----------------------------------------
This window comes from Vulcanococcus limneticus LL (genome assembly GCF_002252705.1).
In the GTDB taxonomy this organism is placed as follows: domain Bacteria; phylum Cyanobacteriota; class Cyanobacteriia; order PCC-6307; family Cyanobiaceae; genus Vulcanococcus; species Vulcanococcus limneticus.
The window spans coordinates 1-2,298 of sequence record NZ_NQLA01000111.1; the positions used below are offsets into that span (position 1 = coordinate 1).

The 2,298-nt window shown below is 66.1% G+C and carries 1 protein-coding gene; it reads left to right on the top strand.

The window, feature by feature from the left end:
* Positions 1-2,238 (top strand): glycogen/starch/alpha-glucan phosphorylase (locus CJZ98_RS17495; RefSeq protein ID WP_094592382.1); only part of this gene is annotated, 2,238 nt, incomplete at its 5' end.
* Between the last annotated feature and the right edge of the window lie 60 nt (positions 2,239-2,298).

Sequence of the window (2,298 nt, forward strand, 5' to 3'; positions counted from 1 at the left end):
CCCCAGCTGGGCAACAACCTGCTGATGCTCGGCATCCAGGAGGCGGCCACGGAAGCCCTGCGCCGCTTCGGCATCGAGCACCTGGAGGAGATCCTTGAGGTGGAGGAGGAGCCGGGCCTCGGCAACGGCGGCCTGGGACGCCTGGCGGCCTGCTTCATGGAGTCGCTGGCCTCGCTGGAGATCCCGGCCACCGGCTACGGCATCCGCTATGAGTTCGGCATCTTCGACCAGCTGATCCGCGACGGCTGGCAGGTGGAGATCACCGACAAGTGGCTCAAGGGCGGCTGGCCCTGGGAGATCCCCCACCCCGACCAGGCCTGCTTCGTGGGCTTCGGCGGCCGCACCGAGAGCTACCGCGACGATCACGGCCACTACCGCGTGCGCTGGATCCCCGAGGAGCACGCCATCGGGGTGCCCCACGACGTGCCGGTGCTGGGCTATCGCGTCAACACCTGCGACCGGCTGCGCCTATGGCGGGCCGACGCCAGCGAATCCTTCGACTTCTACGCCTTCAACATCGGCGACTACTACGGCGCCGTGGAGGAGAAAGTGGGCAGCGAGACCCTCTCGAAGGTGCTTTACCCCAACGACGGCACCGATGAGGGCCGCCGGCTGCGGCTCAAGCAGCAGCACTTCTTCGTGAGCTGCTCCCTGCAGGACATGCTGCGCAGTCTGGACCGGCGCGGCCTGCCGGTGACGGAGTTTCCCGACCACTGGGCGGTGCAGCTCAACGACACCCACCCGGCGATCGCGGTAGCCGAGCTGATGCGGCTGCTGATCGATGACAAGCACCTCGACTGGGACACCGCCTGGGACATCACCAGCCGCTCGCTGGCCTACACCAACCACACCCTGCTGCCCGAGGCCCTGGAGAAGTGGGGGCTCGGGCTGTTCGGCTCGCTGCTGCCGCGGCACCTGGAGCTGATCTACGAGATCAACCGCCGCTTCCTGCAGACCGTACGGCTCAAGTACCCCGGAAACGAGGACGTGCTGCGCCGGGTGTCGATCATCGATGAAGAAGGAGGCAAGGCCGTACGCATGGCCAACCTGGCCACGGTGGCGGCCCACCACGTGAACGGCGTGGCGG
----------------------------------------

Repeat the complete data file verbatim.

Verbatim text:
This window comes from Vulcanococcus limneticus LL (genome assembly GCF_002252705.1).
In the GTDB taxonomy this organism is placed as follows: domain Bacteria; phylum Cyanobacteriota; class Cyanobacteriia; order PCC-6307; family Cyanobiaceae; genus Vulcanococcus; species Vulcanococcus limneticus.
The window spans coordinates 1-2,298 of sequence record NZ_NQLA01000111.1; the positions used below are offsets into that span (position 1 = coordinate 1).

The 2,298-nt window shown below is 66.1% G+C and carries 1 protein-coding gene; it reads left to right on the top strand.

The window, feature by feature from the left end:
* Positions 1-2,238 (top strand): glycogen/starch/alpha-glucan phosphorylase (locus CJZ98_RS17495; RefSeq protein ID WP_094592382.1); only part of this gene is annotated, 2,238 nt, incomplete at its 5' end.
* Between the last annotated feature and the right edge of the window lie 60 nt (positions 2,239-2,298).

Sequence of the window (2,298 nt, forward strand, 5' to 3'; positions counted from 1 at the left end):
CCCCAGCTGGGCAACAACCTGCTGATGCTCGGCATCCAGGAGGCGGCCACGGAAGCCCTGCGCCGCTTCGGCATCGAGCACCTGGAGGAGATCCTTGAGGTGGAGGAGGAGCCGGGCCTCGGCAACGGCGGCCTGGGACGCCTGGCGGCCTGCTTCATGGAGTCGCTGGCCTCGCTGGAGATCCCGGCCACCGGCTACGGCATCCGCTATGAGTTCGGCATCTTCGACCAGCTGATCCGCGACGGCTGGCAGGTGGAGATCACCGACAAGTGGCTCAAGGGCGGCTGGCCCTGGGAGATCCCCCACCCCGACCAGGCCTGCTTCGTGGGCTTCGGCGGCCGCACCGAGAGCTACCGCGACGATCACGGCCACTACCGCGTGCGCTGGATCCCCGAGGAGCACGCCATCGGGGTGCCCCACGACGTGCCGGTGCTGGGCTATCGCGTCAACACCTGCGACCGGCTGCGCCTATGGCGGGCCGACGCCAGCGAATCCTTCGACTTCTACGCCTTCAACATCGGCGACTACTACGGCGCCGTGGAGGAGAAAGTGGGCAGCGAGACCCTCTCGAAGGTGCTTTACCCCAACGACGGCACCGATGAGGGCCGCCGGCTGCGGCTCAAGCAGCAGCACTTCTTCGTGAGCTGCTCCCTGCAGGACATGCTGCGCAGTCTGGACCGGCGCGGCCTGCCGGTGACGGAGTTTCCCGACCACTGGGCGGTGCAGCTCAACGACACCCACCCGGCGATCGCGGTAGCCGAGCTGATGCGGCTGCTGATCGATGACAAGCACCTCGACTGGGACACCGCCTGGGACATCACCAGCCGCTCGCTGGCCTACACCAACCACACCCTGCTGCCCGAGGCCCTGGAGAAGTGGGGGCTCGGGCTGTTCGGCTCGCTGCTGCCGCGGCACCTGGAGCTGATCTACGAGATCAACCGCCGCTTCCTGCAGACCGTACGGCTCAAGTACCCCGGAAACGAGGACGTGCTGCGCCGGGTGTCGATCATCGATGAAGAAGGAGGCAAGGCCGTACGCATGGCCAACCTGGCCACGGTGGCGGCCCACCACGTGAACGGCGTGGCGG